“What is amazing here is how much political capital Obama has spent in the first six weeks,” said Democratic pollster Peter D. Hart, who conducted this survey with Republican pollster Bill McInturff. “And against that, he stands at the end of this six weeks with as much or more capital in the bank.”
By comparison, the Republican Party â€” which resisted Obama’s recently passed stimulus plan and has criticized the spending in his budget â€” finds its favorability at an all-time low. It also receives most of the blame for the current partisanship in Washington and trails the Democrats by nearly 30 percentage points on the question of which party could best lead the nation out of recession.
President Obama, we are told, usually arrives in the Oval Office a little before 9 a.m., some two hours later than his predecessor, George W. Bush. This enables him to read the newspapers before coming to work (as F.D.R. and Reagan also did) and to spend time with daughters Malia and Sasha before they go to school. â€œI have never seen him happier,â€ Mr. Obamaâ€™s longtime adviser, David Axelrod, told The Times.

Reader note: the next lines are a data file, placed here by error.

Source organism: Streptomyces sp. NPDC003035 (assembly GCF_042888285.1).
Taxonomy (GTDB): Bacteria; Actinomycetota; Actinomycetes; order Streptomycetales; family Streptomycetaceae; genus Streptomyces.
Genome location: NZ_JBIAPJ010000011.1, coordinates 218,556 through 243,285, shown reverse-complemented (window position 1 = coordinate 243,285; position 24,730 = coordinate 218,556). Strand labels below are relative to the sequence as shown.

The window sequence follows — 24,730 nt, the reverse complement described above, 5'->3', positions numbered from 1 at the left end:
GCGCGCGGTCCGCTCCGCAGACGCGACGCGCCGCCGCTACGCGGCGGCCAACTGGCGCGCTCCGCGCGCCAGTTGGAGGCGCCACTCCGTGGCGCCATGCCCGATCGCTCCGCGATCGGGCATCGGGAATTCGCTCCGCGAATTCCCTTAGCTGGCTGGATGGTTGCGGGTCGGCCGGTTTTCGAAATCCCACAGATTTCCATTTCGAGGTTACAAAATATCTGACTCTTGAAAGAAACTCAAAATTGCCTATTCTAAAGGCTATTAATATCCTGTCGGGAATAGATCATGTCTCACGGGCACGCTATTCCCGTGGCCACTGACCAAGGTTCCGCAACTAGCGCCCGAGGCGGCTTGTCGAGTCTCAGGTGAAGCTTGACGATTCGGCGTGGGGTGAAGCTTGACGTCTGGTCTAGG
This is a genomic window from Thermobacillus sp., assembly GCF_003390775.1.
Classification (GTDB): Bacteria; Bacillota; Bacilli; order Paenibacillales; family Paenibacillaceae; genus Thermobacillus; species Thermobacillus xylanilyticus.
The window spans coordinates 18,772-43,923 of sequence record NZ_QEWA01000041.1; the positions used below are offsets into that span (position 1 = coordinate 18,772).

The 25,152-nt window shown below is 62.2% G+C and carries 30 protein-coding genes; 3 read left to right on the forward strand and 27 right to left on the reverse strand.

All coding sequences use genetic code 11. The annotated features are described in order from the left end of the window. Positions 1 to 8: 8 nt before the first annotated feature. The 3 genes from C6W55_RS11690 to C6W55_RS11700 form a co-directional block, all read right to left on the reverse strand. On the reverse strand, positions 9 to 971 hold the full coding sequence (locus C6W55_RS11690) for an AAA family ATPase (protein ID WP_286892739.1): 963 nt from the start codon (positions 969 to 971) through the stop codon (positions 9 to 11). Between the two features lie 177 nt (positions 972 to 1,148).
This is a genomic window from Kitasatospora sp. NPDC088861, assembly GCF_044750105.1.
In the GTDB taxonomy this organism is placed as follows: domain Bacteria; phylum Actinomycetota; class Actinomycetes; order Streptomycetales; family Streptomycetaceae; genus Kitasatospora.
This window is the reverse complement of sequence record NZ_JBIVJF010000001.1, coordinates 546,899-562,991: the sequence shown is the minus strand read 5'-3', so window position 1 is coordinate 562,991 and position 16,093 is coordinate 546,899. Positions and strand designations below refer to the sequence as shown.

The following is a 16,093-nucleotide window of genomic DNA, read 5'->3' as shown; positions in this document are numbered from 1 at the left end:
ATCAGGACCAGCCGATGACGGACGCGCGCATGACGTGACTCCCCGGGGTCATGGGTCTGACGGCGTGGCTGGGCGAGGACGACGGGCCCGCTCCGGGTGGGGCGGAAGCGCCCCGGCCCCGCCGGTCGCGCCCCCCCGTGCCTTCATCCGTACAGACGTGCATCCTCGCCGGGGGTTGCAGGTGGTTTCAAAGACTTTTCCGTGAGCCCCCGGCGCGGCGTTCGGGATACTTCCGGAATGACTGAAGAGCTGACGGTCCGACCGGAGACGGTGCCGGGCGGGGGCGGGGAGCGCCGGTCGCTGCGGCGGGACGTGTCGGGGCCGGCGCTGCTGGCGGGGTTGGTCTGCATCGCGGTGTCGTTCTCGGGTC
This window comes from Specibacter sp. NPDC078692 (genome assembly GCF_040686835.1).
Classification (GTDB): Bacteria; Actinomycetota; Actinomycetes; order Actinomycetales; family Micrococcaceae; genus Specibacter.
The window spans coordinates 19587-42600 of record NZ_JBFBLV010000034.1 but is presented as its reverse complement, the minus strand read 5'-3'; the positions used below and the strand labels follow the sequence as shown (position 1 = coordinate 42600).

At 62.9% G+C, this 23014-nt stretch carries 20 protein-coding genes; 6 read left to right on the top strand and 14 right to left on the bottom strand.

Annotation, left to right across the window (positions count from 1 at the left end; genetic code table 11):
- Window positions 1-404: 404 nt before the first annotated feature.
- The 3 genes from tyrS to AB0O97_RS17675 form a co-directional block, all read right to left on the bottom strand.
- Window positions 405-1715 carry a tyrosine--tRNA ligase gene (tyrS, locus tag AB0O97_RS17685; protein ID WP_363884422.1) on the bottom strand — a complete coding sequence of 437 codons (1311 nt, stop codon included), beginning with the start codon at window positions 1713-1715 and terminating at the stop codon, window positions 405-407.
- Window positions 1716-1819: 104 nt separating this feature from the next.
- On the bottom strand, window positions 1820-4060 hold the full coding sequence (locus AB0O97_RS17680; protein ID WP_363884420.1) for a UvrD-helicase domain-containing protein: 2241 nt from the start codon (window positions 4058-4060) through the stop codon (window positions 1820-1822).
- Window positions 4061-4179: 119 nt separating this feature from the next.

When Mr. Bush moved in, he exercised his presidential decorating prerogatives and asked his wife, Laura, to supervise the design of a new rug. Mr. Bush loved to regale visitors with the story of the rug, whose sunburst design, he liked to say, was intended to evoke a feeling of optimism.
The rug is still there, as are the presidential portraits Mr. Bush selected â€” one of Washington, one of Lincoln â€” and a collection of decorative green and white plates. During a meeting last week with retired military officials, before he signed an executive order shutting down the prison at GuantÃ¡namo Bay, Cuba, Mr. Obama surveyed his new environs with a critical eye.
â€œHe looked around,â€ said one of his guests, retired Rear Adm. John D. Hutson, â€œand said, â€˜Iâ€™ve got to do something about these plates. Iâ€™m not really a plates kind of guy.â€™Â â€